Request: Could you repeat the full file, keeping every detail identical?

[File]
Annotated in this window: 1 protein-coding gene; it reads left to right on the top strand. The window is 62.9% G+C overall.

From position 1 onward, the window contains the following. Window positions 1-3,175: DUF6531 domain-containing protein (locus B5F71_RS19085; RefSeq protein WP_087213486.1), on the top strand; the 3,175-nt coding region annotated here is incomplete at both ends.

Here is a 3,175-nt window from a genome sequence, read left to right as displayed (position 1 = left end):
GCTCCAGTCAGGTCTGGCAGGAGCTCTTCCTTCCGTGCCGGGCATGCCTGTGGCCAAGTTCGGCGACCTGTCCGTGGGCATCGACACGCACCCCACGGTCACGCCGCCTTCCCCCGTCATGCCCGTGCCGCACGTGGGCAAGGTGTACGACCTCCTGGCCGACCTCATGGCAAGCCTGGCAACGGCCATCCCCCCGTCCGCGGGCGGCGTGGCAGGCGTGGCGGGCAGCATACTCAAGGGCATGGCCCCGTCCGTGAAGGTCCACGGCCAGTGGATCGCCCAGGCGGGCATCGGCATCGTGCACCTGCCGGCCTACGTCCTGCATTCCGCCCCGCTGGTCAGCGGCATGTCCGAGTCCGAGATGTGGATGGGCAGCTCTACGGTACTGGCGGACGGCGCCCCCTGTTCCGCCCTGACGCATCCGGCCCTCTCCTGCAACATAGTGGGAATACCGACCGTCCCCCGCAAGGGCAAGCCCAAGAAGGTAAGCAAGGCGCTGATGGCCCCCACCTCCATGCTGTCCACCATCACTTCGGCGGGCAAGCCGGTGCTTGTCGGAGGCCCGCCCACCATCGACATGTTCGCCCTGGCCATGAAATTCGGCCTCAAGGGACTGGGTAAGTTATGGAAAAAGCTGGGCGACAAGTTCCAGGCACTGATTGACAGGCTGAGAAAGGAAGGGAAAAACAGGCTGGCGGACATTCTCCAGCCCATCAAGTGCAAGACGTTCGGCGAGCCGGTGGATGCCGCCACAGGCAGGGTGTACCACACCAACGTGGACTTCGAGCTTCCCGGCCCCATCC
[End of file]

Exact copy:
Annotated in this window: 1 protein-coding gene; it reads left to right on the top strand. The window is 62.9% G+C overall.

From position 1 onward, the window contains the following. Window positions 1-3,175: DUF6531 domain-containing protein (locus B5F71_RS19085; RefSeq protein WP_087213486.1), on the top strand; the 3,175-nt coding region annotated here is incomplete at both ends.

Here is a 3,175-nt window from a genome sequence, read left to right as displayed (position 1 = left end):
GCTCCAGTCAGGTCTGGCAGGAGCTCTTCCTTCCGTGCCGGGCATGCCTGTGGCCAAGTTCGGCGACCTGTCCGTGGGCATCGACACGCACCCCACGGTCACGCCGCCTTCCCCCGTCATGCCCGTGCCGCACGTGGGCAAGGTGTACGACCTCCTGGCCGACCTCATGGCAAGCCTGGCAACGGCCATCCCCCCGTCCGCGGGCGGCGTGGCAGGCGTGGCGGGCAGCATACTCAAGGGCATGGCCCCGTCCGTGAAGGTCCACGGCCAGTGGATCGCCCAGGCGGGCATCGGCATCGTGCACCTGCCGGCCTACGTCCTGCATTCCGCCCCGCTGGTCAGCGGCATGTCCGAGTCCGAGATGTGGATGGGCAGCTCTACGGTACTGGCGGACGGCGCCCCCTGTTCCGCCCTGACGCATCCGGCCCTCTCCTGCAACATAGTGGGAATACCGACCGTCCCCCGCAAGGGCAAGCCCAAGAAGGTAAGCAAGGCGCTGATGGCCCCCACCTCCATGCTGTCCACCATCACTTCGGCGGGCAAGCCGGTGCTTGTCGGAGGCCCGCCCACCATCGACATGTTCGCCCTGGCCATGAAATTCGGCCTCAAGGGACTGGGTAAGTTATGGAAAAAGCTGGGCGACAAGTTCCAGGCACTGATTGACAGGCTGAGAAAGGAAGGGAAAAACAGGCTGGCGGACATTCTCCAGCCCATCAAGTGCAAGACGTTCGGCGAGCCGGTGGATGCCGCCACAGGCAGGGTGTACCACACCAACGTGGACTTCGAGCTTCCCGGCCCCATCC